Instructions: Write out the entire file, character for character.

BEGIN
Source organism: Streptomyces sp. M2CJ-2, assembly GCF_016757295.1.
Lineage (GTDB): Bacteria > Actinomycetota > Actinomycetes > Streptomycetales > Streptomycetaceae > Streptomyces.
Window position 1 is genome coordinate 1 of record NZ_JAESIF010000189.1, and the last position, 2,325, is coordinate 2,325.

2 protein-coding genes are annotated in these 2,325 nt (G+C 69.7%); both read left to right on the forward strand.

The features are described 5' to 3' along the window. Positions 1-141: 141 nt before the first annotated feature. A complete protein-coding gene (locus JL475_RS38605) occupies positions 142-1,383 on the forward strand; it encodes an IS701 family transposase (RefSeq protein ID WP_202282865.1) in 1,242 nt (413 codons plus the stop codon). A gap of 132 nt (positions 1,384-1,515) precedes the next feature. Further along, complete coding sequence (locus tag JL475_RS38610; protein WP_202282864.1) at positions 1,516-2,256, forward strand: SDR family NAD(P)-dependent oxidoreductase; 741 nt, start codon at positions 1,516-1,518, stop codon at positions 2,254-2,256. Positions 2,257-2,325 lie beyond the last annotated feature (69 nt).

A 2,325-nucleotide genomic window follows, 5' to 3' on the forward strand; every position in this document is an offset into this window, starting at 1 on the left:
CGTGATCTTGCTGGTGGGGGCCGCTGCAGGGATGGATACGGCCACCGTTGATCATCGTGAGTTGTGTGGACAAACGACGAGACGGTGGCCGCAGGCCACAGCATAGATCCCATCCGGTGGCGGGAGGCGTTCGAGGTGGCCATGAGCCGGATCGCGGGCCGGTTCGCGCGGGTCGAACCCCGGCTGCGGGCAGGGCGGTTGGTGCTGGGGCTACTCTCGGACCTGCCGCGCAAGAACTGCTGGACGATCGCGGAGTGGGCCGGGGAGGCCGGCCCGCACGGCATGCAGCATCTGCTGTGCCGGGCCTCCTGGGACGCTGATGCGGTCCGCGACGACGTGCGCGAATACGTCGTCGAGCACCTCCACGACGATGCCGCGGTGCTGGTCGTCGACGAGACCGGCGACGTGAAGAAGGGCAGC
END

Source organism: Streptomyces sp. M2CJ-2, assembly GCF_016757295.1.
Lineage (GTDB): Bacteria > Actinomycetota > Actinomycetes > Streptomycetales > Streptomycetaceae > Streptomyces.
Window position 1 is genome coordinate 1 of record NZ_JAESIF010000189.1, and the last position, 2,325, is coordinate 2,325.

2 protein-coding genes are annotated in these 2,325 nt (G+C 69.7%); both read left to right on the forward strand.

The features are described 5' to 3' along the window. Positions 1-141: 141 nt before the first annotated feature. A complete protein-coding gene (locus JL475_RS38605) occupies positions 142-1,383 on the forward strand; it encodes an IS701 family transposase (RefSeq protein ID WP_202282865.1) in 1,242 nt (413 codons plus the stop codon). A gap of 132 nt (positions 1,384-1,515) precedes the next feature. Further along, complete coding sequence (locus tag JL475_RS38610; protein WP_202282864.1) at positions 1,516-2,256, forward strand: SDR family NAD(P)-dependent oxidoreductase; 741 nt, start codon at positions 1,516-1,518, stop codon at positions 2,254-2,256. Positions 2,257-2,325 lie beyond the last annotated feature (69 nt).

A 2,325-nucleotide genomic window follows, 5' to 3' on the forward strand; every position in this document is an offset into this window, starting at 1 on the left:
CGTGATCTTGCTGGTGGGGGCCGCTGCAGGGATGGATACGGCCACCGTTGATCATCGTGAGTTGTGTGGACAAACGACGAGACGGTGGCCGCAGGCCACAGCATAGATCCCATCCGGTGGCGGGAGGCGTTCGAGGTGGCCATGAGCCGGATCGCGGGCCGGTTCGCGCGGGTCGAACCCCGGCTGCGGGCAGGGCGGTTGGTGCTGGGGCTACTCTCGGACCTGCCGCGCAAGAACTGCTGGACGATCGCGGAGTGGGCCGGGGAGGCCGGCCCGCACGGCATGCAGCATCTGCTGTGCCGGGCCTCCTGGGACGCTGATGCGGTCCGCGACGACGTGCGCGAATACGTCGTCGAGCACCTCCACGACGATGCCGCGGTGCTGGTCGTCGACGAGACCGGCGACGTGAAGAAGGGCAGC